Effects of relay cover crop planting date on their biomass and maize productivity in a sub-humid region of Zimbabwe under conservation agriculture
Published in: NJAS Wageningen Journal of Life Sciences, 2016, vol.78, p.93–101.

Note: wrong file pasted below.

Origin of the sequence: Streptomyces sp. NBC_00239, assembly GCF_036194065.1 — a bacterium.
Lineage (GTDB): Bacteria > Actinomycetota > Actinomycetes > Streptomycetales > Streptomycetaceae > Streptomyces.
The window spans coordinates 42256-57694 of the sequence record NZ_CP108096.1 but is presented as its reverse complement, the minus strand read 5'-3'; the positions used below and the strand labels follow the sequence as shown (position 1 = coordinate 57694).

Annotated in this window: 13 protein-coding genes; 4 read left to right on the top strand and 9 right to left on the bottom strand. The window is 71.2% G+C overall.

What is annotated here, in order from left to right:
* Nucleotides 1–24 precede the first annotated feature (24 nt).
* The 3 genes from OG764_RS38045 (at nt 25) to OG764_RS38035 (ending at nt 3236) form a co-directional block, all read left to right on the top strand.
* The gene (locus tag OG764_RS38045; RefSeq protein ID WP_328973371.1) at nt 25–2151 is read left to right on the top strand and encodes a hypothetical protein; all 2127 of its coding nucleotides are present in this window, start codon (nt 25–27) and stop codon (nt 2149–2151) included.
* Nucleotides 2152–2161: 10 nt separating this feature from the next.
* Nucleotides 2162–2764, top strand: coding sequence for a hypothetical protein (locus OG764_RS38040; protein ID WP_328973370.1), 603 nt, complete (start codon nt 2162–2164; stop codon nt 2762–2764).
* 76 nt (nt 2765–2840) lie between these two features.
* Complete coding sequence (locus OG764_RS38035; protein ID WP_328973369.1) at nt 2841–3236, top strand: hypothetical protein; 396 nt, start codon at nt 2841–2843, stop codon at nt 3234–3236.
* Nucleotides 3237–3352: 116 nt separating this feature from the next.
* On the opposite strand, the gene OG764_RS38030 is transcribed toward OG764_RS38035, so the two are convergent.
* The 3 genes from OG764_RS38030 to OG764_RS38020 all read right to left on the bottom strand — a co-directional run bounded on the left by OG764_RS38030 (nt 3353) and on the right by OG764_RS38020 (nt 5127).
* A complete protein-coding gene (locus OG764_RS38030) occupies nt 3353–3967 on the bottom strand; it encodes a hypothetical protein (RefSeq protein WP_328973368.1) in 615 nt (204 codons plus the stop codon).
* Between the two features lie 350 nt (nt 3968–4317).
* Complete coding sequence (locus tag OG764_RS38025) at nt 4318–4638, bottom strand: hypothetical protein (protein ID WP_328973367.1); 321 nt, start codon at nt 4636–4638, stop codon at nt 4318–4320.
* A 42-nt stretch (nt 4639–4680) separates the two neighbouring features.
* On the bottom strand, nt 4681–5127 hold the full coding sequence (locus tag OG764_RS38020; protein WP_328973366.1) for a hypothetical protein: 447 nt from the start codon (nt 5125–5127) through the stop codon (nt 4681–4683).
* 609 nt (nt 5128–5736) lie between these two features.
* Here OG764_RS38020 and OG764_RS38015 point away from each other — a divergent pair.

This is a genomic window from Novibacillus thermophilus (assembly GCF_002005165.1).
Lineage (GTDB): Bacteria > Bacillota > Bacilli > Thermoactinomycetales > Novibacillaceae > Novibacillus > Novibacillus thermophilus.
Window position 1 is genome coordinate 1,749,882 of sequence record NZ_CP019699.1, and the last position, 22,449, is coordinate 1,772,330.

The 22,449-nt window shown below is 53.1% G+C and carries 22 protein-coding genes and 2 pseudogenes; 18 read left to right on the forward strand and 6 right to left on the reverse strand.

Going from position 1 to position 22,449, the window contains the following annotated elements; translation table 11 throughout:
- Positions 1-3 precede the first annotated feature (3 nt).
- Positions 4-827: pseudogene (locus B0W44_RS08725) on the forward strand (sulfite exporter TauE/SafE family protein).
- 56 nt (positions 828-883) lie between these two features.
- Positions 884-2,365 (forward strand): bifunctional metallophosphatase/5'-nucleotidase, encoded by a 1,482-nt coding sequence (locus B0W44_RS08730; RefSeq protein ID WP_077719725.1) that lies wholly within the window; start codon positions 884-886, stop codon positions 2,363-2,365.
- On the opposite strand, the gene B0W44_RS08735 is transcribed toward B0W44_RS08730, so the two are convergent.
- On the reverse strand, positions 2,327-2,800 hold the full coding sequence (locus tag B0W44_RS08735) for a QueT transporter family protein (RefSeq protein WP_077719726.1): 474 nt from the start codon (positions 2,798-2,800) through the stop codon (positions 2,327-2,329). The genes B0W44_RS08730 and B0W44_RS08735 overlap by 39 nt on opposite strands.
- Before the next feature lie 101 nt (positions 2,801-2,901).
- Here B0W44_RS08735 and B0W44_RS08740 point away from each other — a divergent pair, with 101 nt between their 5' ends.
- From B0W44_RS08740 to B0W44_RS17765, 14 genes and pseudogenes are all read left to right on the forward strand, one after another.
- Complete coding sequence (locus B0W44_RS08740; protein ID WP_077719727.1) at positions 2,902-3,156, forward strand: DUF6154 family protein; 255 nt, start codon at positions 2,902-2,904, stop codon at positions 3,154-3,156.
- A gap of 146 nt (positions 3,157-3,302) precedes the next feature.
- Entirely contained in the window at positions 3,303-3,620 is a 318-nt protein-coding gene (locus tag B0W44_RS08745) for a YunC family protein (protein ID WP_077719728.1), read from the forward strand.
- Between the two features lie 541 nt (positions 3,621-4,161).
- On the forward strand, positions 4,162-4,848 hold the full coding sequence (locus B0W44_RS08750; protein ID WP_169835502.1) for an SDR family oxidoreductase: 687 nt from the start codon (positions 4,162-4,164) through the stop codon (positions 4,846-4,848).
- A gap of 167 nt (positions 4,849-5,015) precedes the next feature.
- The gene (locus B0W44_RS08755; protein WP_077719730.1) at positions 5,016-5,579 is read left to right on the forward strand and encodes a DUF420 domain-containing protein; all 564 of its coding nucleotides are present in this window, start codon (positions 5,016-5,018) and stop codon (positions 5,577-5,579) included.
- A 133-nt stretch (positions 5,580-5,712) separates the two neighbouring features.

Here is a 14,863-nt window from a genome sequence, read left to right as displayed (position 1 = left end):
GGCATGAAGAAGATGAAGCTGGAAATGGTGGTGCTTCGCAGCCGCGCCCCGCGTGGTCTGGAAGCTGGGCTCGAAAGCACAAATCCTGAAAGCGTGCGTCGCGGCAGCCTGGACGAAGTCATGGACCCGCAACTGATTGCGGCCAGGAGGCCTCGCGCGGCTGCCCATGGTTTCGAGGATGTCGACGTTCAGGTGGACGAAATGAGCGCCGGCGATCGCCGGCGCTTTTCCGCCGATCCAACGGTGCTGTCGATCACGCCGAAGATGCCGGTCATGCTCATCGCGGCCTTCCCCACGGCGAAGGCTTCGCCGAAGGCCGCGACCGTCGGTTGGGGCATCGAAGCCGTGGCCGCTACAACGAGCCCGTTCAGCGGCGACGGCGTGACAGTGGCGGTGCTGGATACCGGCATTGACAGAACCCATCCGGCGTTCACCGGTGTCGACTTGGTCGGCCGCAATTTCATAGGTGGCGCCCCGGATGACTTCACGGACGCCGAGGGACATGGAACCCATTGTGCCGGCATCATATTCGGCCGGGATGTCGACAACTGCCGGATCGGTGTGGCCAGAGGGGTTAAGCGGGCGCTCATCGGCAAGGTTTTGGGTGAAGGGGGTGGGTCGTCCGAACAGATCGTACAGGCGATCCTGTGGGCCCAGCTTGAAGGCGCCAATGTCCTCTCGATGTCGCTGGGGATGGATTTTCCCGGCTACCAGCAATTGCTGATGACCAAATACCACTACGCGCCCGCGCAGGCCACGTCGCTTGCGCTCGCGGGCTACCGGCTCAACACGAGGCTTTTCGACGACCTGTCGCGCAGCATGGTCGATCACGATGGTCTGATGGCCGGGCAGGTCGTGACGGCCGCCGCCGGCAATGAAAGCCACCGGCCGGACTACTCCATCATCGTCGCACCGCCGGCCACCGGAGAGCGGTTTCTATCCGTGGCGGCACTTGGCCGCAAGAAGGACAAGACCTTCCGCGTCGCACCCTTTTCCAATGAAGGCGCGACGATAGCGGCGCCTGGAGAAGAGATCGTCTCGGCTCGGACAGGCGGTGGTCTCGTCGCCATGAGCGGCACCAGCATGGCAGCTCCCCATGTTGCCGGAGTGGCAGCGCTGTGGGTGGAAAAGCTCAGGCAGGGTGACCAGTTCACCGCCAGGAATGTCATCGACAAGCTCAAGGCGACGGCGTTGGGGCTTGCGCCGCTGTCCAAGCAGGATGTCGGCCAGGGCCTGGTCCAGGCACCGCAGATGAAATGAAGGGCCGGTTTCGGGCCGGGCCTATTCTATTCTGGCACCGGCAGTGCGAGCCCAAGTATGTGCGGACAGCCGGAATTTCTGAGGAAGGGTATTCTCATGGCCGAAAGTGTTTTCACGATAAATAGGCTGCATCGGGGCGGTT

Relay cropping of cover crops is a strategy of increasing biomass yields and productivity of maize-based systems. However, there is need to strategically plan the relay cropping to avoid competition between the main crop and the relay cover crops while at the same time obtaining optimum yields from both crops. A study was carried out in a clay soil in a sub-humid region of Zimbabwe to investigate the effect of introducing different relay cover crops at 8, 11 and 15 weeks after planting maize (WAPM) into a standing maize crop on biomass yield of the relay cover crops, their emergence and maize yields in the 2012–13 and 2013–14 seasons. From the results of the study, it was observed that the introduction of relay cover crops late in the season compromises their emergence and hence biomass yields (as low as 0.8 kg ha−1 for blue lupins (Lupinus angustifolius var. angustifolius (L.)). In a season where longer mid-season dry spells were experienced (2013–14), biomass yields of the relay cover crops were lower than in 2012–13 season. Delays in planting of relay cover crops (i.e. from 8 to 11 and from 11 to 15 WAPM) resulted in yield reductions of around 50%. Relay cover crops introduced at different periods of the season had no significant effects on maize grain and biomass yields. However, there are relay cover crops such as the velvet bean (Mucuna pruriens (L.) DC) and common oats (Avena sativa L.) that showed better emergence even in the sub-optimal conditions (with emergence as high as 90%). Of all the investigated relay cover crops, none could contribute to significant amounts of biomass thus insignificant increases in total plot biomass. There is need to investigate on other earlier planting dates that do not compromise the biomass productivity of such relay cover crops.